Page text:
By Brian Skinner, Esq.
In light of today’s press briefing in which Gov. Justice and his team tried to explain how data is compiled to color in the state’s county alert system map, I thought this story by Jenni Bergal in Stateline might be an interesting read.
She writes that because of concerns about the accuracy and uniformity of COVID-19 data, a bipartisan coalition of fiscal watchdogs have banded together to try to help make sure states are compiling and tracking information the same way.
The state auditors will take a close look at how health officials in their own states are collecting, reporting and monitoring data. The goals are to ensure that information presented to the public is consistent and accurate, to allow apples-to-apples comparisons among states and to help officials get a better handle on the issue if the pandemic gets worse in the coming months or there is another disaster in the future.
So far, auditors from the District of Columbia, Puerto Rico and 11 states — from Hawaii to Louisiana — have joined the effort. The auditors plan to release the findings from their states to the public as soon as their work is completed.
In many states, COVID-19 data presented to the public has been conflicting and confusing.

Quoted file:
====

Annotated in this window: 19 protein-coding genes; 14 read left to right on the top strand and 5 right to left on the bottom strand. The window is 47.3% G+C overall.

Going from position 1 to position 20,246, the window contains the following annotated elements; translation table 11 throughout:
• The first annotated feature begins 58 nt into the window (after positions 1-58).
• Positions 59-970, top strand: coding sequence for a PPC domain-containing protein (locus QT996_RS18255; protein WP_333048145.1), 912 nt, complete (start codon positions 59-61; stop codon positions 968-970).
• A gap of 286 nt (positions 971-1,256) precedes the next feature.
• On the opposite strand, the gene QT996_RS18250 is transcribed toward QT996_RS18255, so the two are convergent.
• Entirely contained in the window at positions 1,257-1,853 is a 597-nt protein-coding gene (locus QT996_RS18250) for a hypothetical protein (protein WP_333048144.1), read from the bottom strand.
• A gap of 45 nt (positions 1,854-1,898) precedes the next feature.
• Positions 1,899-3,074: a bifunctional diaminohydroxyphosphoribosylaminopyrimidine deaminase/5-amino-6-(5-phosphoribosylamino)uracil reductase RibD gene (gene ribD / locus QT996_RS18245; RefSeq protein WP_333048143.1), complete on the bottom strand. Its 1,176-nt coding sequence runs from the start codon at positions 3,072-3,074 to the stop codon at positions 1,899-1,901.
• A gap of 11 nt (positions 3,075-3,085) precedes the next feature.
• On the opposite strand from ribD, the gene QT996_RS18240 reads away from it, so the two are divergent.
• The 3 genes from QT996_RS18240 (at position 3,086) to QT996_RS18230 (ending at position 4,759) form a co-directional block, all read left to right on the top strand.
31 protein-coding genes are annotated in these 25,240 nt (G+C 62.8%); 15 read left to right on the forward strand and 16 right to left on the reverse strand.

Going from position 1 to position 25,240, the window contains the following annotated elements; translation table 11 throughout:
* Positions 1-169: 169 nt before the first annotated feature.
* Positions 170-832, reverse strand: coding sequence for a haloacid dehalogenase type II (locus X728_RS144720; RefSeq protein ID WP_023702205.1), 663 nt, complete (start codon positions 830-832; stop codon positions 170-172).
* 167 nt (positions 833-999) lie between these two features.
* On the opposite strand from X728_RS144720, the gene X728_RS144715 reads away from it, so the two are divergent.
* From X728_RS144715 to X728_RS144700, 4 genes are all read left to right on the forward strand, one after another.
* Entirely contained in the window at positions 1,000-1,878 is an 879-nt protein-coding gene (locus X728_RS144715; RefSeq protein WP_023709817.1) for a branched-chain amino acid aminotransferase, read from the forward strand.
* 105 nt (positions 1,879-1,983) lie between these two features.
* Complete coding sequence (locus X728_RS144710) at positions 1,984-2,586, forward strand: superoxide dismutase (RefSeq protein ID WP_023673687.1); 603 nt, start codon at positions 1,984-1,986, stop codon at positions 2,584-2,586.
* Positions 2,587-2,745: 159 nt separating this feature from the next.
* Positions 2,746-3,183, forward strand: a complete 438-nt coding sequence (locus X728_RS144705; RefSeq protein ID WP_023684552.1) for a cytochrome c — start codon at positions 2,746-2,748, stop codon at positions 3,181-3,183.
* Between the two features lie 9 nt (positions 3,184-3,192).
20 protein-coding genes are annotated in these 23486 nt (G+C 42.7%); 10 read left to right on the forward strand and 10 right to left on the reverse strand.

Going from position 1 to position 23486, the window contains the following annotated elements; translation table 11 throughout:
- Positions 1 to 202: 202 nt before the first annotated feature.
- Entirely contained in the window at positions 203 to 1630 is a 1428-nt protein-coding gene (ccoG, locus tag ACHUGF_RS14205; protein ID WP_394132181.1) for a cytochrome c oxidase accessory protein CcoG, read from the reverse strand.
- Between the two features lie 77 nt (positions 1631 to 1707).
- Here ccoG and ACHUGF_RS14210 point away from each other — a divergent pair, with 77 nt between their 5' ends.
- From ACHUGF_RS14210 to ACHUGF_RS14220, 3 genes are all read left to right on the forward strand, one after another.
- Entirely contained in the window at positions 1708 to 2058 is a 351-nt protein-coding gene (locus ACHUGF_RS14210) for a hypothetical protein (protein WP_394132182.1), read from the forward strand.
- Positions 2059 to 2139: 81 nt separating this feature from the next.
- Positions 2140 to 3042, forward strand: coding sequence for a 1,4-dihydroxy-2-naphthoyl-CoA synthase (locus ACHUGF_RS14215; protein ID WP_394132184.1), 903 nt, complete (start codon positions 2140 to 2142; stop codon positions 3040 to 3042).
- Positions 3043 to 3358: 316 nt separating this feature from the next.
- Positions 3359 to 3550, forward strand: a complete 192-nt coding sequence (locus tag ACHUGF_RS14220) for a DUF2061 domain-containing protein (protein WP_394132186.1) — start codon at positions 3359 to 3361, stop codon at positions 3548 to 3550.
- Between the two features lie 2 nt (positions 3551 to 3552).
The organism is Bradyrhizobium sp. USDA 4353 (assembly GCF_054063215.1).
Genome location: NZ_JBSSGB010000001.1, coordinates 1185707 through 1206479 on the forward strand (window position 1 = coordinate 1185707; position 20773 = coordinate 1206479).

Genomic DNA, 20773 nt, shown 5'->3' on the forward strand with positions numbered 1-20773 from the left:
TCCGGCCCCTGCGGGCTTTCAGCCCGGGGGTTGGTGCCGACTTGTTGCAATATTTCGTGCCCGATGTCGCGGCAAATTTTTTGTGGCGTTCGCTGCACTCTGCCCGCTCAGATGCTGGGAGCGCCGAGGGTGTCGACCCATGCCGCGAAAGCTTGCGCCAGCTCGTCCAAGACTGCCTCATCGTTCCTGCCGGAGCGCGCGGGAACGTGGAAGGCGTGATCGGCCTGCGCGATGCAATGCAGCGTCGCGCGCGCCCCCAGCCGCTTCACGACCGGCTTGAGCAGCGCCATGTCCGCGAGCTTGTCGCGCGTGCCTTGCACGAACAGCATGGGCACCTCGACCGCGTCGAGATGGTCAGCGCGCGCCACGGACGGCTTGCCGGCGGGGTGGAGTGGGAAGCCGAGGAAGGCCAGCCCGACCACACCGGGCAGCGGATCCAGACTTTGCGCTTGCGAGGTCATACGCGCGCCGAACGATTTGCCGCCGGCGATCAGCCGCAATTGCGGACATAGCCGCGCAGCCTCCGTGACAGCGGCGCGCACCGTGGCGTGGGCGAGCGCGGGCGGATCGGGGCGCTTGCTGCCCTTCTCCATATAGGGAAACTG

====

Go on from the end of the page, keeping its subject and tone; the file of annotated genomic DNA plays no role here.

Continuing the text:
State and local health officials admit they’ve had problems providing up-to-date, accurate information. They say insufficient budgets, technology glitches and disjointed state and local reporting systems can make it difficult to standardize data.
The groups met virtually once or twice a week. By July, they had developed a template that auditors could use to determine how states were reporting and monitoring coronavirus data.
Auditors who use the framework will try to find out whether states collected information such as the type of tests used, the results and case information such as gender, race, exposure source and outcome. They also will look into guidance states give testing entities, how information is to be reported and whether it is timely.
Auditors also would try to determine whether results include information such as the number of positive and negative tests, recoveries and deaths and the source of exposure. They also will ask whether states monitored or sampled testing procedures and data to ensure accuracy and how they contacted and monitored people who tested positive.
Brian J. Skinner is the former counsel to the West Virginia House of Delegate Committee on the Judiciary and counsel to the West Virginia Senate Minority Caucus. He has over a decade of experience as an adviser to legislators on legal and political issues related to pending legislation; providing research and legal analysis services to legislative committees; and preparing bills, resolutions, amendments, and other documents for the West Virginia Legislature.